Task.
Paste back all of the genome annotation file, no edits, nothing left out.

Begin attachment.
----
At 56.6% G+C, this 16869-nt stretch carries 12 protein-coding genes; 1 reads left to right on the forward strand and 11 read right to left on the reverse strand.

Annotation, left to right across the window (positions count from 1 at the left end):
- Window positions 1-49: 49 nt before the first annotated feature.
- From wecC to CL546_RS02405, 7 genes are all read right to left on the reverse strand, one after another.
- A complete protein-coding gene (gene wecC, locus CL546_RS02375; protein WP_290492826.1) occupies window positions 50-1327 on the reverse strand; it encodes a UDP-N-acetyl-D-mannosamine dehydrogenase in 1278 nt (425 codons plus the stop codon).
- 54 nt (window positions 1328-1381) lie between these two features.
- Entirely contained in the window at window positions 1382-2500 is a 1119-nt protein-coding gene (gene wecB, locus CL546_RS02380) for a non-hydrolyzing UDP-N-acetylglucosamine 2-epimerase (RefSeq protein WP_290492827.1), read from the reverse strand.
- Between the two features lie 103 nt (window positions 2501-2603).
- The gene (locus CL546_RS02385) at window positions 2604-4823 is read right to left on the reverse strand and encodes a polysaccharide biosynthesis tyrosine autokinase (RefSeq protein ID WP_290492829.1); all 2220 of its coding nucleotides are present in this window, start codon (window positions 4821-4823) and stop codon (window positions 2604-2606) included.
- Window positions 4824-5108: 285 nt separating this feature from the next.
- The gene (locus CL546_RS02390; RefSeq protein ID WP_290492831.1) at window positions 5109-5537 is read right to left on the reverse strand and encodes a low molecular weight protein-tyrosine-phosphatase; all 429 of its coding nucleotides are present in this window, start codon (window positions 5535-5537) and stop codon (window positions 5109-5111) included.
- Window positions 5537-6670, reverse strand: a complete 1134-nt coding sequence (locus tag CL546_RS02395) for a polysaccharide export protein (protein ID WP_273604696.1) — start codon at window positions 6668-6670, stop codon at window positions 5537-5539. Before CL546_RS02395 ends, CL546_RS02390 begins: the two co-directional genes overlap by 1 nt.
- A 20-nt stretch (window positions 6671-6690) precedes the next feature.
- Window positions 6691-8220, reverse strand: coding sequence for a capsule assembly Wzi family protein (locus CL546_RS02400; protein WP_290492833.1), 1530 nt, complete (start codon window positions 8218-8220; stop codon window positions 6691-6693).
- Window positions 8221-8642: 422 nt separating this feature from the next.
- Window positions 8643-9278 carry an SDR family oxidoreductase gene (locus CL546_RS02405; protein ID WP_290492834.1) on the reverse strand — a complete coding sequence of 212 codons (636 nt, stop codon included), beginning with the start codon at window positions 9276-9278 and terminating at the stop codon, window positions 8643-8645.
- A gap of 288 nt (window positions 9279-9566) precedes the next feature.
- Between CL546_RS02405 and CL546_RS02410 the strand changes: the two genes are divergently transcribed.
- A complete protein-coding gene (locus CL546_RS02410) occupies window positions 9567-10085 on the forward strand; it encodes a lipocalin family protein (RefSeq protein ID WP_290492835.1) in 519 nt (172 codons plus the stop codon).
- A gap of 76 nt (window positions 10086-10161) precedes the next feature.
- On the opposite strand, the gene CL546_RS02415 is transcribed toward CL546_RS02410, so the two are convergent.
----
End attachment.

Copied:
At 56.6% G+C, this 16869-nt stretch carries 12 protein-coding genes; 1 reads left to right on the forward strand and 11 read right to left on the reverse strand.

Annotation, left to right across the window (positions count from 1 at the left end):
- Window positions 1-49: 49 nt before the first annotated feature.
- From wecC to CL546_RS02405, 7 genes are all read right to left on the reverse strand, one after another.
- A complete protein-coding gene (gene wecC, locus CL546_RS02375; protein WP_290492826.1) occupies window positions 50-1327 on the reverse strand; it encodes a UDP-N-acetyl-D-mannosamine dehydrogenase in 1278 nt (425 codons plus the stop codon).
- 54 nt (window positions 1328-1381) lie between these two features.
- Entirely contained in the window at window positions 1382-2500 is a 1119-nt protein-coding gene (gene wecB, locus CL546_RS02380) for a non-hydrolyzing UDP-N-acetylglucosamine 2-epimerase (RefSeq protein WP_290492827.1), read from the reverse strand.
- Between the two features lie 103 nt (window positions 2501-2603).
- The gene (locus CL546_RS02385) at window positions 2604-4823 is read right to left on the reverse strand and encodes a polysaccharide biosynthesis tyrosine autokinase (RefSeq protein ID WP_290492829.1); all 2220 of its coding nucleotides are present in this window, start codon (window positions 4821-4823) and stop codon (window positions 2604-2606) included.
- Window positions 4824-5108: 285 nt separating this feature from the next.
- The gene (locus CL546_RS02390; RefSeq protein ID WP_290492831.1) at window positions 5109-5537 is read right to left on the reverse strand and encodes a low molecular weight protein-tyrosine-phosphatase; all 429 of its coding nucleotides are present in this window, start codon (window positions 5535-5537) and stop codon (window positions 5109-5111) included.
- Window positions 5537-6670, reverse strand: a complete 1134-nt coding sequence (locus tag CL546_RS02395) for a polysaccharide export protein (protein ID WP_273604696.1) — start codon at window positions 6668-6670, stop codon at window positions 5537-5539. Before CL546_RS02395 ends, CL546_RS02390 begins: the two co-directional genes overlap by 1 nt.
- A 20-nt stretch (window positions 6671-6690) precedes the next feature.
- Window positions 6691-8220, reverse strand: coding sequence for a capsule assembly Wzi family protein (locus CL546_RS02400; protein WP_290492833.1), 1530 nt, complete (start codon window positions 8218-8220; stop codon window positions 6691-6693).
- Window positions 8221-8642: 422 nt separating this feature from the next.
- Window positions 8643-9278 carry an SDR family oxidoreductase gene (locus CL546_RS02405; protein ID WP_290492834.1) on the reverse strand — a complete coding sequence of 212 codons (636 nt, stop codon included), beginning with the start codon at window positions 9276-9278 and terminating at the stop codon, window positions 8643-8645.
- A gap of 288 nt (window positions 9279-9566) precedes the next feature.
- Between CL546_RS02405 and CL546_RS02410 the strand changes: the two genes are divergently transcribed.
- A complete protein-coding gene (locus CL546_RS02410) occupies window positions 9567-10085 on the forward strand; it encodes a lipocalin family protein (RefSeq protein ID WP_290492835.1) in 519 nt (172 codons plus the stop codon).
- A gap of 76 nt (window positions 10086-10161) precedes the next feature.
- On the opposite strand, the gene CL546_RS02415 is transcribed toward CL546_RS02410, so the two are convergent.